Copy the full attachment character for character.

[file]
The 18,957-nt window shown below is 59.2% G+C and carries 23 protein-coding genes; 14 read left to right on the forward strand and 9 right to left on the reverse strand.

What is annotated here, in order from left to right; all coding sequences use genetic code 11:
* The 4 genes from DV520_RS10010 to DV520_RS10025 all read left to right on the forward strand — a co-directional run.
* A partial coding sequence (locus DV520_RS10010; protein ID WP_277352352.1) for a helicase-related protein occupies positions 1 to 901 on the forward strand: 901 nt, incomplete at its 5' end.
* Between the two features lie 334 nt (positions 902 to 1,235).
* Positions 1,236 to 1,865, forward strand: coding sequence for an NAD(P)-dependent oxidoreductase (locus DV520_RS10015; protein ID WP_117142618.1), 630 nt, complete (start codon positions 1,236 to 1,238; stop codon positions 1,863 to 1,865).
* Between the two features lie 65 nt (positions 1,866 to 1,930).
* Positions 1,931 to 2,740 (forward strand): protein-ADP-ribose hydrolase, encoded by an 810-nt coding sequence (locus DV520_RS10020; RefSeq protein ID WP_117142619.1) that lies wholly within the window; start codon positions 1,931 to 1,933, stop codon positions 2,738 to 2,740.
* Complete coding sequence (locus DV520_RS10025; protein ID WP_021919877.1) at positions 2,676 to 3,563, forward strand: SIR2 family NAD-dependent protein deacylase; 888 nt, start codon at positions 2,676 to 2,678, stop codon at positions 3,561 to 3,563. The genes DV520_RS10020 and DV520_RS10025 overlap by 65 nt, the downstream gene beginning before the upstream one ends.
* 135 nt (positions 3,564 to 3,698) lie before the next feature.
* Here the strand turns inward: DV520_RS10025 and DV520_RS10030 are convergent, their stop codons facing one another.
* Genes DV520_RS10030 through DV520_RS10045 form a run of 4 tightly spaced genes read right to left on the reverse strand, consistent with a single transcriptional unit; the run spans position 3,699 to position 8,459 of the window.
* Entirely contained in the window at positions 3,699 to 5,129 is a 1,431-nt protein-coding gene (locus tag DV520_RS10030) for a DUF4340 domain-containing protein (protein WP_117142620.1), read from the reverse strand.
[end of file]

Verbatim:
The 18,957-nt window shown below is 59.2% G+C and carries 23 protein-coding genes; 14 read left to right on the forward strand and 9 right to left on the reverse strand.

What is annotated here, in order from left to right; all coding sequences use genetic code 11:
* The 4 genes from DV520_RS10010 to DV520_RS10025 all read left to right on the forward strand — a co-directional run.
* A partial coding sequence (locus DV520_RS10010; protein ID WP_277352352.1) for a helicase-related protein occupies positions 1 to 901 on the forward strand: 901 nt, incomplete at its 5' end.
* Between the two features lie 334 nt (positions 902 to 1,235).
* Positions 1,236 to 1,865, forward strand: coding sequence for an NAD(P)-dependent oxidoreductase (locus DV520_RS10015; protein ID WP_117142618.1), 630 nt, complete (start codon positions 1,236 to 1,238; stop codon positions 1,863 to 1,865).
* Between the two features lie 65 nt (positions 1,866 to 1,930).
* Positions 1,931 to 2,740 (forward strand): protein-ADP-ribose hydrolase, encoded by an 810-nt coding sequence (locus DV520_RS10020; RefSeq protein ID WP_117142619.1) that lies wholly within the window; start codon positions 1,931 to 1,933, stop codon positions 2,738 to 2,740.
* Complete coding sequence (locus DV520_RS10025; protein ID WP_021919877.1) at positions 2,676 to 3,563, forward strand: SIR2 family NAD-dependent protein deacylase; 888 nt, start codon at positions 2,676 to 2,678, stop codon at positions 3,561 to 3,563. The genes DV520_RS10020 and DV520_RS10025 overlap by 65 nt, the downstream gene beginning before the upstream one ends.
* 135 nt (positions 3,564 to 3,698) lie before the next feature.
* Here the strand turns inward: DV520_RS10025 and DV520_RS10030 are convergent, their stop codons facing one another.
* Genes DV520_RS10030 through DV520_RS10045 form a run of 4 tightly spaced genes read right to left on the reverse strand, consistent with a single transcriptional unit; the run spans position 3,699 to position 8,459 of the window.
* Entirely contained in the window at positions 3,699 to 5,129 is a 1,431-nt protein-coding gene (locus tag DV520_RS10030) for a DUF4340 domain-containing protein (protein WP_117142620.1), read from the reverse strand.